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More Efficient Plants : a consequence of rising atmospheric CO2

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dc.contributor.author Drake, Bert G.
dc.contributor.author González-Meler, Miguel A.
dc.contributor.author Long, Steve P.
dc.date.accessioned 2006-02-14T14:20:39Z
dc.date.available 2006-02-14T14:20:39Z
dc.date.issued 1997
dc.identifier.citation Annual Review of Plant Physiology and Plant Molecular Biology, 48: 609-39 en
dc.identifier.uri http://hdl.handle.net/10088/48
dc.description.abstract The primary effect of the response of plants to rising atmospheric CO2 (Ca) is to increase resource use efficiency. Elevated Ca reduces stomatal conductance and transpiration and improves water use efficiency, and at the same time it stimulates higher rates of photosynthesis and increases light-use efficiency. Acclimation of photosynthesis during long-term exposure to elevated Ca reduces key enzymes of the photosynthetic carbon reduction cycle, and this increases nutrient use efficiency. Improved soil–water balance, increased carbon uptake in the shade, greater carbon to nitrogen ratio, and reduced nutrient quality for insect and animal grazers are all possibilities that have been observed in field studies of the effects of elevatedCa. These effects have major consequences for agriculture and native ecosystems in a world of rising atmosphericCa and climate change. en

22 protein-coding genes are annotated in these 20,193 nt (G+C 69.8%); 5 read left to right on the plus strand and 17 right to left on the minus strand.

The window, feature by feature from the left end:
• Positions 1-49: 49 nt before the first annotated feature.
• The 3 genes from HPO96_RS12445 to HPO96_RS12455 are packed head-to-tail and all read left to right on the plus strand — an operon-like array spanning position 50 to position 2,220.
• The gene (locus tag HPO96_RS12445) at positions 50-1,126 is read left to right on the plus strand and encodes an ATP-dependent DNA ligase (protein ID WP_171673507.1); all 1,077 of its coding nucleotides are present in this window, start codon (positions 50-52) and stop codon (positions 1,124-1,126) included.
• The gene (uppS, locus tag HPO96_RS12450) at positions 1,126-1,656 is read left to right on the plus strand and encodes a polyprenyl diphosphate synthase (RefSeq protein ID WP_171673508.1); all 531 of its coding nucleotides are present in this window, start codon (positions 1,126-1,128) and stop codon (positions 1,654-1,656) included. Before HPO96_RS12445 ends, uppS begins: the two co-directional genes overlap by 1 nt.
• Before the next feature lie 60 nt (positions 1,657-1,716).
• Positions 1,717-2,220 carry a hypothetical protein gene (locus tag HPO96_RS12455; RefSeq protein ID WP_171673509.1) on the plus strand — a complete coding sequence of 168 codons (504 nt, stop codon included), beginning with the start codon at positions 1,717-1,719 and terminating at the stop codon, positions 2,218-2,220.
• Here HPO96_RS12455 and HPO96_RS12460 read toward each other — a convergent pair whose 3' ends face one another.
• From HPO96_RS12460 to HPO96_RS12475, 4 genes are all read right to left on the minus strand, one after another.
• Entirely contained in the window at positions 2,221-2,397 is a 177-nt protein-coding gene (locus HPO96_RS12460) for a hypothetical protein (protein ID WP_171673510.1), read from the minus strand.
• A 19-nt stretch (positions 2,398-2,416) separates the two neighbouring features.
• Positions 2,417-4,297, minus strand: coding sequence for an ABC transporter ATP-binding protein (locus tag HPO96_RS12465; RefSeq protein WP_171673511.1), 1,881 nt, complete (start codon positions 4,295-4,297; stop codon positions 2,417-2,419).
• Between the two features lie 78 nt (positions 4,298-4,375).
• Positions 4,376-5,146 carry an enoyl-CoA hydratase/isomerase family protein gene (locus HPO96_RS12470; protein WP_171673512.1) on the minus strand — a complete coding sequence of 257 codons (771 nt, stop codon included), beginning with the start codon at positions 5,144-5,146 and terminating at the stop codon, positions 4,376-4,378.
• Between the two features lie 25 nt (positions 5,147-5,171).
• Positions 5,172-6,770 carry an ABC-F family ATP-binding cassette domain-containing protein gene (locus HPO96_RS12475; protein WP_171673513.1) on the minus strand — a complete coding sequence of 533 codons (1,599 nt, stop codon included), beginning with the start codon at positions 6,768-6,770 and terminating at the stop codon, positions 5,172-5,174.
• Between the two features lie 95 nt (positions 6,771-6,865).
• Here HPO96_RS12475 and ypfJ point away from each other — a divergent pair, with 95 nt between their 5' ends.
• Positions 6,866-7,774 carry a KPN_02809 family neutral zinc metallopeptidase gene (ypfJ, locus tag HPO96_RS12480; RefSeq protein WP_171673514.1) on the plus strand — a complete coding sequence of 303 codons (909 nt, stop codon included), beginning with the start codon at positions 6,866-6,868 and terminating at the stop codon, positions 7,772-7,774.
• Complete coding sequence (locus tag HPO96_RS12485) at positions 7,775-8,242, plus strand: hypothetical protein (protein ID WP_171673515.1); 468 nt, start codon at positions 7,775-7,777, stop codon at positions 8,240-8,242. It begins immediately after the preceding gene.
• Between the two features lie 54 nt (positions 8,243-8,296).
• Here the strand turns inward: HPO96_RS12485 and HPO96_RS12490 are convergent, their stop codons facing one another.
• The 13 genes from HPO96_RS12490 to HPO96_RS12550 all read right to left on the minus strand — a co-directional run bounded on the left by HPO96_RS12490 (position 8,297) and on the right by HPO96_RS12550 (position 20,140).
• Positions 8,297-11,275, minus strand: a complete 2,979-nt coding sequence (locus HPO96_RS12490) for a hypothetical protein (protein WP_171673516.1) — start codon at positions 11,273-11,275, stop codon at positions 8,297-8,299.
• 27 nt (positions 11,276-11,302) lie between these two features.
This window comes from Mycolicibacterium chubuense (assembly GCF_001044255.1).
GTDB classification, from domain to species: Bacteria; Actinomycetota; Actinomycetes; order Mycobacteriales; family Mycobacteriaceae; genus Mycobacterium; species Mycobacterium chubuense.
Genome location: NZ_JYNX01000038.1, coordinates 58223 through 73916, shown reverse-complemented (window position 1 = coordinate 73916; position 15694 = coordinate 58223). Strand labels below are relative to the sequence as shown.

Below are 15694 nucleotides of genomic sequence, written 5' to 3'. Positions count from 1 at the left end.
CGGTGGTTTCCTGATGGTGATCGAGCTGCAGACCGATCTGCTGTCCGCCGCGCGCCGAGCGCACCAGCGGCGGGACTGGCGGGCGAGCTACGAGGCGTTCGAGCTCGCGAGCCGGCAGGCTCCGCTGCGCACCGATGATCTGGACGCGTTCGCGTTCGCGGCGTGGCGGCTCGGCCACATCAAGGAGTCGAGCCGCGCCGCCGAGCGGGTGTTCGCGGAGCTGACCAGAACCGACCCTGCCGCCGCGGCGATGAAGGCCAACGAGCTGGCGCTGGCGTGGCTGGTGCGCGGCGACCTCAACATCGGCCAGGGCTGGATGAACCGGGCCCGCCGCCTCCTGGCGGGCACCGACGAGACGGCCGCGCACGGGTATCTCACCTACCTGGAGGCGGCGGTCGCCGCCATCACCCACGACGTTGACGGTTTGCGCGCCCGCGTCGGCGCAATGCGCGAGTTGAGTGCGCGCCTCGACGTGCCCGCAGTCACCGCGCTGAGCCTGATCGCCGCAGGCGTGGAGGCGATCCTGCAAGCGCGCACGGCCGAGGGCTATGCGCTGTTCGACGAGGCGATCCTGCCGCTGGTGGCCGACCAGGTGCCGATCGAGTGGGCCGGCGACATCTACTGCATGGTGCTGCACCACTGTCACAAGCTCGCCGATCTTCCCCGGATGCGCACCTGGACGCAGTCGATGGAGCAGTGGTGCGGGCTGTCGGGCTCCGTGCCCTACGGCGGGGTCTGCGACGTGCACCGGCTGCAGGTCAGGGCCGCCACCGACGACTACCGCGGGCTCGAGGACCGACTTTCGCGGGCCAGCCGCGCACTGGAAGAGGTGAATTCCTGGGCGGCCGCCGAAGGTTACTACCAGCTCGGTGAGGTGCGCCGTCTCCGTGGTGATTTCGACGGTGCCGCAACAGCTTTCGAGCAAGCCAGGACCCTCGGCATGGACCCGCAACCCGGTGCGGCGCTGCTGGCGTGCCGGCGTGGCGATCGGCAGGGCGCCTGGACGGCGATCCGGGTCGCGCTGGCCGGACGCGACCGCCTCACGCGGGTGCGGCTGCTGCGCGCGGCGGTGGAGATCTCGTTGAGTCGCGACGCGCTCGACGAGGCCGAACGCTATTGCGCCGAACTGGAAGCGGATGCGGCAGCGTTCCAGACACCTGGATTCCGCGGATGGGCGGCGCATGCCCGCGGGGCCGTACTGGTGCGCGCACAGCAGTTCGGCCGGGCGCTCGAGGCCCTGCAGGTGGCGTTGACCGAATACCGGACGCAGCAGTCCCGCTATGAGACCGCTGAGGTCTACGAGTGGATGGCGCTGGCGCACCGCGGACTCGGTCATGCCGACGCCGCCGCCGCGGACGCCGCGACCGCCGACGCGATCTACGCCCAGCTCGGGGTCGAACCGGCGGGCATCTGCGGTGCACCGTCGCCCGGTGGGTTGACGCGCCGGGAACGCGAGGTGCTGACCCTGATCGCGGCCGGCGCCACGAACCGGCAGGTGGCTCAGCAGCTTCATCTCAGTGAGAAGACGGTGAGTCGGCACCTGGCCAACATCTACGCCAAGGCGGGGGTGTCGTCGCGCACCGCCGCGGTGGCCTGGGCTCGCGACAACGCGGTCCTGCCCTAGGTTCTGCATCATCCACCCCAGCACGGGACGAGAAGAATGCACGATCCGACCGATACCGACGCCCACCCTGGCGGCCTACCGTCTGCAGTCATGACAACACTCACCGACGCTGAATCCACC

dc.description.sponsorship This work was supported in part by the Smithsonian Institution and the Department of Energy. en
dc.format.extent 171468 bytes
dc.format.mimetype application/pdf
dc.language.iso en_US en
dc.publisher Annual Reviews, Inc. en
dc.subject CO2 and plants en
dc.subject CO2 and photosynthesis en
dc.subject CO2 and stomata en
dc.subject CO2 and respiration en
dc.subject plants and climate change en
dc.title More Efficient Plants : a consequence of rising atmospheric CO2 en
dc.type Article en

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